Arrested Development should end its run after its deeply disappointing season 5. The once revered sitcom no longer has anything left to say, and it feels increasingly obsolete when compared to the critically acclaimed half-hour comedies of the Peak TV era. Netflix barely promoted the release of the second half of season 5, partly due to the harassment allegations made against series star Jeffrey Tambor, but the streaming giant likely realized what viewers and critics are finding out now - it's a season of television with no discernible purpose, and the laughs have become too few and far between.
It would have been difficult to imagine this scenario just a few years ago. When Netflix announced they were reviving the beloved Fox series, fans were overjoyed; the show never got a fair shake on the network, and the creative freedom promised by the streaming service seemed like a dream come true for series creator Mitchell Hurwitz and his wildly imaginative cast and crew. However, in the years since the show's initial cancellation, the cast became exponentially more popular, and getting them all together to film a season of television together was untenable. This logistical issue resulted in the polarizing Arrested Development season 4, where each episode concentrated largely on one character, as the overarching plot being pieced together with each episode serving as non-linear puzzle pieces. Some viewers and critics found this a creatively bold innovation, while many others thought the format was too different from the original run.
It was another five years before the first half of Arrested Development season 5 debuted, returning to the show's original format and with the characters interacting with each other much more. But the series had clearly lost a step in the intervening years, and the second half of season 5 had the dour feeling of an obligatory march. Plenty of great shows with long runs have had down years creatively and recovered, so why not hold out hope that Arrested Development could do the same? Let's look at a few of the mitigating factors.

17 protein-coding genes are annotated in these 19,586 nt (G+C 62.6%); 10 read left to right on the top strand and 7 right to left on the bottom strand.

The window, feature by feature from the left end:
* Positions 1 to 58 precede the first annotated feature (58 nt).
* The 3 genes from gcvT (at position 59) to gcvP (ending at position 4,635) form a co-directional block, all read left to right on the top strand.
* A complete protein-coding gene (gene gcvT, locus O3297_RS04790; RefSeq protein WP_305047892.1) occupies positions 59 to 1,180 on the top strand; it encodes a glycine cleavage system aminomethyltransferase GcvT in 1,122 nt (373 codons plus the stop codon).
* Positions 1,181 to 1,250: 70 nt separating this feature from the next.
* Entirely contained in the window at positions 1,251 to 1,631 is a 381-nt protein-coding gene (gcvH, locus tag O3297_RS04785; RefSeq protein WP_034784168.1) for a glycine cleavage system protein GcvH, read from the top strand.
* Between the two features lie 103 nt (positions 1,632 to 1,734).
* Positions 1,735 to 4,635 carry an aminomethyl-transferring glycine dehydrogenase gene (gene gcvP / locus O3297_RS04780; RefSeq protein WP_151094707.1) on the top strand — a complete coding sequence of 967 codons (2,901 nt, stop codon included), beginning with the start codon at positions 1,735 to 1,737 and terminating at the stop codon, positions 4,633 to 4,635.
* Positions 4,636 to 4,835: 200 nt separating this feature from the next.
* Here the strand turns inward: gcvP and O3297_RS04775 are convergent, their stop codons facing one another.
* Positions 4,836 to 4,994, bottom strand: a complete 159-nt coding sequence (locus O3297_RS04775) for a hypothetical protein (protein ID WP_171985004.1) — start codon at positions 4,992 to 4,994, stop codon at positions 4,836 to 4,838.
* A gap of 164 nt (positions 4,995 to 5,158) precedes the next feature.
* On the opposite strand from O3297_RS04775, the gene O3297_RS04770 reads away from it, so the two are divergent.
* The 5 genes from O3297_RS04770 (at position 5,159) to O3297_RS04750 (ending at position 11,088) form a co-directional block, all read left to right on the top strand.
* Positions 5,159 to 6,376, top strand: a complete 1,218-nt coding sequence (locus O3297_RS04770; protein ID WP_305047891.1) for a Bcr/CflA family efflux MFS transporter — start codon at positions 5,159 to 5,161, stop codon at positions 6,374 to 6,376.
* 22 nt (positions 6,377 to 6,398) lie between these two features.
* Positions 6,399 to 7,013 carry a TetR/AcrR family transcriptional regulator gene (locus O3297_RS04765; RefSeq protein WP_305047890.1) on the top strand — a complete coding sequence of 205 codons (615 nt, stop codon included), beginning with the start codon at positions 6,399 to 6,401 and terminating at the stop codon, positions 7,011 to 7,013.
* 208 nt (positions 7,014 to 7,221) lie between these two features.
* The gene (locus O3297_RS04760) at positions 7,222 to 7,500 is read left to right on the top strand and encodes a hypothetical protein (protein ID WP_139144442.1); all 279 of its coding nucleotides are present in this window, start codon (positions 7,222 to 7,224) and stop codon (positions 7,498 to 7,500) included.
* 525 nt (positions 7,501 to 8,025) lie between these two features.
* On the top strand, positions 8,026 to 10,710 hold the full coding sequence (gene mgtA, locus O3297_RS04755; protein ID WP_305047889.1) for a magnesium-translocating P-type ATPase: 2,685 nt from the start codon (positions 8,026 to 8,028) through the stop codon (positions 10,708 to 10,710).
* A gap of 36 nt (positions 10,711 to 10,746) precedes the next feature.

- This Page: The Problems Arrested Development Faces
- Page 2: Why Arrested Development Will Never Be A Good As It Was
Arrested Development's Cast Schedules Are A Nightmare
Even assuming Hurwitz actually has a viable idea for Arrested Development season 6 and Netflix is game, the logistics of getting the cast together to make a full season of television are only getting harder as time goes on. Jason Bateman is currently directing, producing, and starring in Netflix's popular drama series Ozark. Will Arnett has become one of Hollywood's greatest renaissance men, voicing the title character in Bojack Horseman, Batman in The Lego Movie and its spinoffs, and even serving as a judge on The Gong Show revival (he's also a producer on that one).
Virtually everyone else in the cast stays incredibly busy, with the notable exception of Portia de Rossi, who retired from acting in 2017; she appeared only sporadically in the fifth season of Arrested Development, and would be unlikely to sign on for another full run.
Getting the cast to make time in their schedules for a beloved cult hit would be one thing, but as the show's popularity and regard has declined, it seems harder to imagine every one of them would be excited to come back for more.
The Jeffrey Tambor Allegations
Even if all of the cast were willing to return, it seems highly unlikely Netflix would be willing to work with Jeffrey Tambor again. The actor was fired from his hit Amazon series Transparent after multiple allegations of sexual misconduct were made against him; things only got worse when it was revealed Tambor berated co-star Jessica Walter during production of Arrested Development season 5 to the degree that the actress was brought to tears in a now infamous New York Times profile of the cast.
Tambor has no announced projects since the allegations surfaced, and it's hard to imagine that's going to change anytime soon as the Me Too movement continues to gain cultural prominence. It's possible another season of Arrested Development could be made without Tambor's George and Oscar Bluth, but it's hard to imagine anyone would be particularly excited about that.